For other values a notion of structure is a pre-condition in increasing measures. Utility values can be sub-divided into economy, culture and management.[5] Values less directly related to human utilisation or human sensation, like technical, ecological and environmental functions are not taken into consideration here. In the medieval town (see the market square in Delft) this trias is recognisable as a type:




Ruling body (nobility)

castle, palace

Culture (clergy)

church, monastery

Economic basis

(Townspeople, serfs)

market, shops, housing,

traditional businesses

Table 1 Spacial expressions of social differentation


Pierre George’s categorisation could be denoted as trias urbanica. Further sub-division as a result of social differentiation and function divisions is known as a trias politica[6], a trias cultura and a trias economica, using the systematics of Jakubowski and Parsons.




Legislative power

City hall


Court house

Civil services

Executive power

Police station, prison barracks





Churches, monuments,


Art & sciences

Muse, institutes, Libraries


Social-cultural provisions, Schools




Companies, banks, offices


Distribution points infra-structure


Homes, health-care, recreation

Table 2 Spacial forms of political, cultural and economical differentation


Of course, function entails more than the above stated taxonomy based upon social differentiation at an urban level. Besides this top-down approach, the bottom-up approach is also possible, whereby pre-suppositions regarding individual activities (wherein the individual sensation is understood) play a rôle. This leads to another function typology more difficult to capture in a taxonomy.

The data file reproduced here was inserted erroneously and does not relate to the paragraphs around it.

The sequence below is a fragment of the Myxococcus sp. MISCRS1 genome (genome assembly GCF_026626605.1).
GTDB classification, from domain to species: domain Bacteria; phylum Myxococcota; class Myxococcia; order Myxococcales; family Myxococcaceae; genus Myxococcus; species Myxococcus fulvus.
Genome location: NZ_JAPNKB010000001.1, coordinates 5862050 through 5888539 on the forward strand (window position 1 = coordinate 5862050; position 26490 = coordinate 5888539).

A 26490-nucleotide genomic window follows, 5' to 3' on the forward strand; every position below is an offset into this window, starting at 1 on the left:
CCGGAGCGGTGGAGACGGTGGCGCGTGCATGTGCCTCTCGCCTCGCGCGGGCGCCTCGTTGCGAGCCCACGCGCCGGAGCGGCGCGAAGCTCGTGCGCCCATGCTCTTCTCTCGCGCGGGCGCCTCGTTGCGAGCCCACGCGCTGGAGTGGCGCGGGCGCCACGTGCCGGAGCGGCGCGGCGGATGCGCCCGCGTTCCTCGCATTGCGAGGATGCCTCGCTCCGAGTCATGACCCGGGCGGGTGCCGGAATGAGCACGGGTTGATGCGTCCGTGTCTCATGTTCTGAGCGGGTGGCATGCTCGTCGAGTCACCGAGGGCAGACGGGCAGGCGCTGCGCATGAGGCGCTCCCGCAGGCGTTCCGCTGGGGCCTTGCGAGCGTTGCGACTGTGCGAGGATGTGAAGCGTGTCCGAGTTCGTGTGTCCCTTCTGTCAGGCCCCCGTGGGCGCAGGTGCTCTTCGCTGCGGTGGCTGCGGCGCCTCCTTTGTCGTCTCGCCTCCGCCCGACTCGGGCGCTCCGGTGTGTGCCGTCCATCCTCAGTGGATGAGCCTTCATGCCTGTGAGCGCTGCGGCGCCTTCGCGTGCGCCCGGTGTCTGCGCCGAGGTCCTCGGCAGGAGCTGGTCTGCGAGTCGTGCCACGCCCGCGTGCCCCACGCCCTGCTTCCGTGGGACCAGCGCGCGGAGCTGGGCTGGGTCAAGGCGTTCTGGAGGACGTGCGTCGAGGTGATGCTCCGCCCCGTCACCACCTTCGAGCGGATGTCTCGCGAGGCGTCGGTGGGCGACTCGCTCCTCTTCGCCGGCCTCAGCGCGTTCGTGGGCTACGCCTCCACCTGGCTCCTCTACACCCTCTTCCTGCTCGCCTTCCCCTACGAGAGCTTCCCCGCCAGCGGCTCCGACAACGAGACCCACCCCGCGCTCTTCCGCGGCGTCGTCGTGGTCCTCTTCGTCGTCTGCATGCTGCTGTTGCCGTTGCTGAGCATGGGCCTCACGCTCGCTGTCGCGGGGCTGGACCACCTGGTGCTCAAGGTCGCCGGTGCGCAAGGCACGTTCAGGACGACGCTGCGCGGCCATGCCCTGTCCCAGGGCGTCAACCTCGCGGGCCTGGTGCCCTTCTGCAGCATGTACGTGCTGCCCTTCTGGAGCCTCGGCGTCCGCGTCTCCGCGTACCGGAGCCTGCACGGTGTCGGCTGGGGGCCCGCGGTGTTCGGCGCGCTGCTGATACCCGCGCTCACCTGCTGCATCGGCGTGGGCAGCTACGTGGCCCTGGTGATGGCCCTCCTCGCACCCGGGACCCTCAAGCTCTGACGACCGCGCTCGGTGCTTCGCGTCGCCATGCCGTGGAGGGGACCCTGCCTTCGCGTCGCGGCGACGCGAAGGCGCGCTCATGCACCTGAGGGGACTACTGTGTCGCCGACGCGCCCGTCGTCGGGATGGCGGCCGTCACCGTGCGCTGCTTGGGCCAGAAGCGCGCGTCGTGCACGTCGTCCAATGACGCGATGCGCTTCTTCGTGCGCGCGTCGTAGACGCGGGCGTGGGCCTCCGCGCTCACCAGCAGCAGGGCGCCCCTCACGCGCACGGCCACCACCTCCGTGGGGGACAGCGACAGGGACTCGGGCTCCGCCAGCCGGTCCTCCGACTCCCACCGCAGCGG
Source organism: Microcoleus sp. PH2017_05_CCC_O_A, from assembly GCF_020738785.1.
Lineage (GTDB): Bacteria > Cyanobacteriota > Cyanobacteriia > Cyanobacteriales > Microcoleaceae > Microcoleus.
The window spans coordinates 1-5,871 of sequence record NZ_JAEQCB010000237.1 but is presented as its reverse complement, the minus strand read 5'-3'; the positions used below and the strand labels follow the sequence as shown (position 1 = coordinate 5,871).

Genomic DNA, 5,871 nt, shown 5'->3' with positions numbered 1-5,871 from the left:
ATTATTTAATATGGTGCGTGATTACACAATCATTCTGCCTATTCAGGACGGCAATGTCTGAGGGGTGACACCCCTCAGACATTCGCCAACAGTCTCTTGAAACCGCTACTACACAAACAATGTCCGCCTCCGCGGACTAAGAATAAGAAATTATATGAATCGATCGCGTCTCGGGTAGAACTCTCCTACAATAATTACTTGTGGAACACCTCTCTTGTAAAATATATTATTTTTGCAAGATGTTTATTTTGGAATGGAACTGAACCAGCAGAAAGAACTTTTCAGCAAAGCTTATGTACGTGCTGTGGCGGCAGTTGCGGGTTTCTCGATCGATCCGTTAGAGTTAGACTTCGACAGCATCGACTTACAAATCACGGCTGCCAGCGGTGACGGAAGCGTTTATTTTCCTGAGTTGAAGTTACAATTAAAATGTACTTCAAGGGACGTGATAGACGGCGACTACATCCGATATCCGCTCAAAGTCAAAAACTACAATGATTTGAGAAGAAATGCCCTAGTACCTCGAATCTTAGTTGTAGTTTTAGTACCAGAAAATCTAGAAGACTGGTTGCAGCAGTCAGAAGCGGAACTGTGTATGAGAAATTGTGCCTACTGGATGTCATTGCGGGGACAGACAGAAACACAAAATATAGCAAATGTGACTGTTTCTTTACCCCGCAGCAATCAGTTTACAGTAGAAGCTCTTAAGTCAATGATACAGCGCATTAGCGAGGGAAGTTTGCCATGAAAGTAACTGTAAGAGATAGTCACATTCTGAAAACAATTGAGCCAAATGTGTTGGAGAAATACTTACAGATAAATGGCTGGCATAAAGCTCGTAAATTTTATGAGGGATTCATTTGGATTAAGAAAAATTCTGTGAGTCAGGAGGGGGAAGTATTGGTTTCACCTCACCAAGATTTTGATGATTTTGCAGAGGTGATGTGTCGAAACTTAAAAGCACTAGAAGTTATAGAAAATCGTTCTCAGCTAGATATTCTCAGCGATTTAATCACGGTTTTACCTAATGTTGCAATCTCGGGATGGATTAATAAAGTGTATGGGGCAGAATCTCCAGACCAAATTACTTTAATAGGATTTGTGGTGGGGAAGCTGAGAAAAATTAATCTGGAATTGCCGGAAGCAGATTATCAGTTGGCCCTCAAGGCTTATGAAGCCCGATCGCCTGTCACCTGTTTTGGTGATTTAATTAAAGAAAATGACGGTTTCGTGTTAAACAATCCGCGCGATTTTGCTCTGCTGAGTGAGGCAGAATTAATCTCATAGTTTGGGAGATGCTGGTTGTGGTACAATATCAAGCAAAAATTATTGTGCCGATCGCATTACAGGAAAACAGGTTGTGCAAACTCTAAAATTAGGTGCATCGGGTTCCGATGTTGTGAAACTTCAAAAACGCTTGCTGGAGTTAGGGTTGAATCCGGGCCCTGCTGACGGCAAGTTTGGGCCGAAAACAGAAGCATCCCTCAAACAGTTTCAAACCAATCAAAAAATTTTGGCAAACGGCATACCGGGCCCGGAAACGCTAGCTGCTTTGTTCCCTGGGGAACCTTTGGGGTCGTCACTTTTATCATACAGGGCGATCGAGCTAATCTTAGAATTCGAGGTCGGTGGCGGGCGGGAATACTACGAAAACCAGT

12.3       Form and structure pre-supposed in functions

Urban functions can be spatially concentrated or de-concentrated. This leads to various types. In this way institutions of higher, secondary and primary schools can be concentrated in one building or scattered over many buildings of different types. Deconcentration normally means implicit inter-weaving with other forms of land utilisation. Dispersed living often means inter-weaving with agrarian functions in a radius of one kilometre. Concentration means segregation.


Relatively unrelated to this, functions can also be centralised or de-centralised in a hierarchic organisational classification. Spatial concen­tration must not, therefore, be confused with the organisational notion of centralisation. In this way local shops can be an organisational element of a national chain, of which the distribution points are spatially spread. Implicit pre-suppositions regarding the layout form of one social function may have bearing upon the typology at varying scale levels (in a different frame).